From: Eric Niebler (eric_at_[hidden])
Date: 2005-09-14 02:00:51
Daryle Walker wrote:
> On 9/13/05 10:56 AM, "Eric Niebler" <eric_at_[hidden]> wrote:
>>It's true that there is functional overlap between Regex and xpressive,
>>but xpressive takes a much broader view of pattern matching. And just
>>because one piece of this puzzle has been proposed for standardization
>>doesn't mean that all innovation in this problem space must cease.
> If xpressive gets accepted...
> ..could we factor stuff so common capabilities get to be in one set of
> code? (In other words, is xpressive is a super-set of Boost.Regex, and if
> so, can we change the implementation of Boost.Regex to use xpressive? What
> about any commonalities between these libraries and Spirit. Maybe we could
> have a grand unification of these three libraries some day, if appropriate.
> Of course, we could start a Regex and Spirit factoring now.)
xpressive is more like Spirit than Regex, and Joel and I have spent much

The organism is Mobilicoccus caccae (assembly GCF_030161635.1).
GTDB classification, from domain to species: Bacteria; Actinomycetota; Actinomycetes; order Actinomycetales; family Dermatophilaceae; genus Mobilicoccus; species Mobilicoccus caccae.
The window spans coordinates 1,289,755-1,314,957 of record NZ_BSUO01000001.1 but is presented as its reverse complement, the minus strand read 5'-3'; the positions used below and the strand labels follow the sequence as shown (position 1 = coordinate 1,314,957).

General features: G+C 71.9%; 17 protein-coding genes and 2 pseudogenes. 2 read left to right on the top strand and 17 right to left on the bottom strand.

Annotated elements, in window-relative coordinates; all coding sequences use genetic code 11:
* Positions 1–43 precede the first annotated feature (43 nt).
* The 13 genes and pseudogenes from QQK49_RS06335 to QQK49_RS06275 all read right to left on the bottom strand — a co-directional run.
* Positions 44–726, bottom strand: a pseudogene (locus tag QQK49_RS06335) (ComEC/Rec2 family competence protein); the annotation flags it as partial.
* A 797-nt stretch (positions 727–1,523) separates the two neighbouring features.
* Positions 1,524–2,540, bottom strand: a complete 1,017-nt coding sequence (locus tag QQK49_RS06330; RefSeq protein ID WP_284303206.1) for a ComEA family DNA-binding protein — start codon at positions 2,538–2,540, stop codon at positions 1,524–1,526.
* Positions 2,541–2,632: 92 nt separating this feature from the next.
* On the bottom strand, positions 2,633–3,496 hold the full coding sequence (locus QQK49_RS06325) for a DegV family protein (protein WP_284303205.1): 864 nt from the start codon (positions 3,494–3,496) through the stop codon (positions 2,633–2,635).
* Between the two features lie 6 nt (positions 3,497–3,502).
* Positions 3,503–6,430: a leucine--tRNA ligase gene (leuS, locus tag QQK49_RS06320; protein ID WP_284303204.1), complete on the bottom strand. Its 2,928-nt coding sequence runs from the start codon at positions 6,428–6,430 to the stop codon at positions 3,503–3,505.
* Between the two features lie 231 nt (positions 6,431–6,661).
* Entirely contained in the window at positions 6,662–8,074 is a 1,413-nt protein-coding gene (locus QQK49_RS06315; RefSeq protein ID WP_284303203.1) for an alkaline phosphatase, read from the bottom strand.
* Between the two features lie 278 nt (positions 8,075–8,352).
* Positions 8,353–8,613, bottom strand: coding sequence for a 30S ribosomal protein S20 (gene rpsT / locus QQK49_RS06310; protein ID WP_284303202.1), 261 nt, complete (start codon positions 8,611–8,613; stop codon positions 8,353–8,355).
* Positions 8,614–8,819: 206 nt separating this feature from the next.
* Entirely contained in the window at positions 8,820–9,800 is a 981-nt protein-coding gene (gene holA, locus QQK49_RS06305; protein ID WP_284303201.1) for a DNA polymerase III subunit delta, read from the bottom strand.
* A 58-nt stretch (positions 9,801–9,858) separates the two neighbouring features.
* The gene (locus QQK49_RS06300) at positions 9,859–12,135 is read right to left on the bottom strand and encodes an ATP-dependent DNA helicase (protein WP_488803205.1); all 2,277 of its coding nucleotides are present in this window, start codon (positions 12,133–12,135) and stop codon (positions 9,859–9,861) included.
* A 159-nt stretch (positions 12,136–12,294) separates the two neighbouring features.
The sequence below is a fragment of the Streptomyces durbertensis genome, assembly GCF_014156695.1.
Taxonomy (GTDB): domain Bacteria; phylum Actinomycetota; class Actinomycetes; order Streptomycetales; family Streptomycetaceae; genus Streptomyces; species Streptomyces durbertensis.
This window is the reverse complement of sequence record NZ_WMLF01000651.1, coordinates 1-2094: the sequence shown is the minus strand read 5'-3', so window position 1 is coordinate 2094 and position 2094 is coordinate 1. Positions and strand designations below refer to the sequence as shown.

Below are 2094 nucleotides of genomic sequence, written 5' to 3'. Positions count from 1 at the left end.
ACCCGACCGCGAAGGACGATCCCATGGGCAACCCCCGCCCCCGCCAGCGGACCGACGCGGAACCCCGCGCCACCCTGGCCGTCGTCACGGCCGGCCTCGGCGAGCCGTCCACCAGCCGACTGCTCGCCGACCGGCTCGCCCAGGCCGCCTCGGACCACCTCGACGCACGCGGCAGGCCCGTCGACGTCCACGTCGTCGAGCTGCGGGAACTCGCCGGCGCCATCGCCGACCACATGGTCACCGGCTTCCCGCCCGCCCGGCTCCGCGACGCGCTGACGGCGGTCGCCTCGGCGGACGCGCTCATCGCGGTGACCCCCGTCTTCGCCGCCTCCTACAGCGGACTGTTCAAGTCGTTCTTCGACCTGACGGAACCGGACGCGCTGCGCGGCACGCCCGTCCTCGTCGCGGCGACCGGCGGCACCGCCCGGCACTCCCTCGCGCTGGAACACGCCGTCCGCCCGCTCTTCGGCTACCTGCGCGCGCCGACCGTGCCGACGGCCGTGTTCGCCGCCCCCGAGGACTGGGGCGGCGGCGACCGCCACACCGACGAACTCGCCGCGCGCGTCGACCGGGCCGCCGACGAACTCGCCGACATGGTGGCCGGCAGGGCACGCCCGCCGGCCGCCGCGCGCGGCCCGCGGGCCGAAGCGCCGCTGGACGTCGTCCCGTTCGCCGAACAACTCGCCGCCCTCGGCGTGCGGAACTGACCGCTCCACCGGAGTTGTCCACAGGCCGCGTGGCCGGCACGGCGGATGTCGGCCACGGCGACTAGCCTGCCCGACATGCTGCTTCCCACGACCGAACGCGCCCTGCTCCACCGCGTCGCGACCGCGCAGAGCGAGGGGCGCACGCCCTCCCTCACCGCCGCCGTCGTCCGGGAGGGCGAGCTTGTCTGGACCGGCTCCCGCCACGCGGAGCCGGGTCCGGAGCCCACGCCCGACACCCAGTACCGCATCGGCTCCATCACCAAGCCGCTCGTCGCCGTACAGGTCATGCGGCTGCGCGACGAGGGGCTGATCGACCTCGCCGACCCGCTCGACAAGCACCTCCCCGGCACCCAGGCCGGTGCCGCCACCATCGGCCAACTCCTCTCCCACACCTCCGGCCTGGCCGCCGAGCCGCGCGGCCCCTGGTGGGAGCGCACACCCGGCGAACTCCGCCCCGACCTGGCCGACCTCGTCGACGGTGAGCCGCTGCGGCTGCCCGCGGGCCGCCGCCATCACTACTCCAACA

time talking about unification possibilities. Our current thinking is
that in the future, Spirit and xpressive will share a common core. In
fact, I have already begun factoring out and generalizing large chunks
of xpressive's meta-programming for reuse as a general expression
template domain-specific embeded language compiler construction toolset
(see boost/xpressive/detail/proto). In addition, xpressive already
reuses Fusion, which is part of Spirit.
Unification with Boost.Regex would be less straightforward. Look over my
reply to Thomas Witt about the design of xpressive's basic_regex<> type:
xpressive's design goals led to a different interface and a different
internal representation for the regex type. The interface chosen by
Boost.Regex places some requirements on the implementation -- namely,
that the compiled form of a regex much be iterator-neutral. xpressive's
implementation is a poor fit for the Boost.Regex interface. IMO, it's
best to leave Boost.Regex alone. Its implementation is a far better fit
for its interface than xpressive would be.
-- Eric Niebler Boost Consulting www.boost-consulting.com
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